Thursday, October 23, 2014
Annual Burns Impact Hardwood Forests Decades Later

Castanea – In the southeastern United States, large forested areas were cleared, farmed, abandoned, and then burned to keep grasses under control. Some areas have been allowed to grow back into forests in recent decades, but whether they can even partially erase the centuries of human use is uncertain.

Thursday, October 23, 2014
The Popularity of the FLOTAC Method

The Journal of Parasitology – Identifying what ails us is always a daunting task, and we entrust our healthcare professionals with the job of diagnosing our illnesses and curing them. But how do healthcare professionals keep up with new diseases, virus strains, and parasites? Behind the scenes, researchers are hard at work developing faster and more accurate methods of detection to identify the “bugs” that may be the root of our illnesses.

Tuesday, October 21, 2014
California’s Diversity Offers a Stage for the Exploration of Range Management Issues

Rangelands—California’s rangelands feature an enormous diversity of plant and wildlife species. Identifying this diversity and how it influences the management of rangelands is the subject of a special issue of the journal Rangelands as well as the upcoming meeting of the Society for Range Management.

Wednesday, October 15, 2014
Drug-eluting balloon angioplasty shows excellent results for refractory recurrent carotid in-stent restenosis

Journal of Endovascular Therapy—Restenosis, the recurrence of narrowing of the arteries after stenting, is a common risk of this endovascular treatment. There are no well-defined guidelines to treat restenosis, but recent studies have shown excellent results with drug-eluting balloon angioplasty in coronary and femoral artery stents. However, few studies have focused on the carotid arteries, which take blood to the neck and head.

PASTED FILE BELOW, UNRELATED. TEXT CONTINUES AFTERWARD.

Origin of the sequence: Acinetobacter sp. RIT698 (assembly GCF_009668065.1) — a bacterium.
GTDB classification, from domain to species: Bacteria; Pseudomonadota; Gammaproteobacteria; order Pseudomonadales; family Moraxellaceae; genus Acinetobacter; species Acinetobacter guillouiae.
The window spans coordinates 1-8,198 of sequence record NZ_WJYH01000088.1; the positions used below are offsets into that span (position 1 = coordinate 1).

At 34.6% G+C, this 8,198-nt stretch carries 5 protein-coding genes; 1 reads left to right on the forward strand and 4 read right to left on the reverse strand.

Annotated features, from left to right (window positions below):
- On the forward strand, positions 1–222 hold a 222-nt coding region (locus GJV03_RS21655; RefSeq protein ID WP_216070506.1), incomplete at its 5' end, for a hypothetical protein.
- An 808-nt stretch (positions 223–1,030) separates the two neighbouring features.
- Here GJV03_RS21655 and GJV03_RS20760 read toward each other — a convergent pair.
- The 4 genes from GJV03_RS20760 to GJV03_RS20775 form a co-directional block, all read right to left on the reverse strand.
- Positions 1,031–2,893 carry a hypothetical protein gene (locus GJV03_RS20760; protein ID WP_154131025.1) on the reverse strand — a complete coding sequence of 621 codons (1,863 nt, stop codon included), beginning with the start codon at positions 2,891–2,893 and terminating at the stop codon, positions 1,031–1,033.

Wednesday, October 8, 2014
SageSTEP Examines Trade-Offs in Sagebrush Steppe Management

Rangeland Ecology & Management – The best intentions may not always be the right ones. Prescribed burns, mowing, and herbicides are important  tools for  managing healthy  rangelands, but these activities also greatly change the environment. Only a long view can reveal whether intent and results align.

Monday, September 29, 2014
Large Amounts of Weed Seed Present at Crop Harvest Offer Weed Control Opportunity

Weed Technology—Eliminating weed seeds before they can establish new plants is a practical and effective means of weed control in crop farming in certain parts of the world. At grain harvest, removing the weed seed often becomes a missed opportunity, and a tremendous amount of weed seeds are left on the field. Harvesting weed seeds can prevent them from becoming part of the soil seed bank.

Monday, September 22, 2014
Addition of ATP to midazolam offers enhanced dental sedation, fewer adverse effects

Anesthesia Progress - The anesthetic drug midazolam is in widespread use for brief dental and medical procedures due to its sedative and amnestic properties. However, cardiorespiratory depression can occur when it is given in higher doses or repeatedly to achieve deeper levels of sedation. A new study tests the ability of an added drug, adenosine 5′-triphosate (ATP), to safely achieve these deeper levels of anesthesia.

Monday, September 22, 2014
One-year outcomes are good for patients treated with superficial femoral artery stent

Journal of Endovascular Therapy – The use of stents has improved management and outcomes of coronary artery disease, and clinical trials are attempting to prove the same will be true for superficial femoral artery disease. Randomized trials have shown favorable results for self-expanding nitinol stents compared with balloon angioplasty. A new report seeks to test this treatment in a real-world population of patients enrolled in an observational registry.

Thursday, September 4, 2014
How Much Effect Does a Microhabitat Change Truly Have?

Herpetologica—To understand the behavioral patterns of all organisms co-existing together, we must examine our ecosystems, habitats, and even microhabitats. Even variation in climate change or human influence at small scales can ultimately have large impacts on the ecosystem as a whole.

Thursday, August 28, 2014
Parasites "Think Big" When Infecting Hosts

The Journal of Parasitology—Parasites are among the most successful organisms on our planet, and scientists need to know more about how they manipulate their hosts. To boost their chances of survival, parasites may slow the growth of a host, make mating difficult, or weaken the host’s offspring. However, the authors of an article published in the current issue of the Journal of Parasitology say such statements are insufficient to describe the effects of parasites.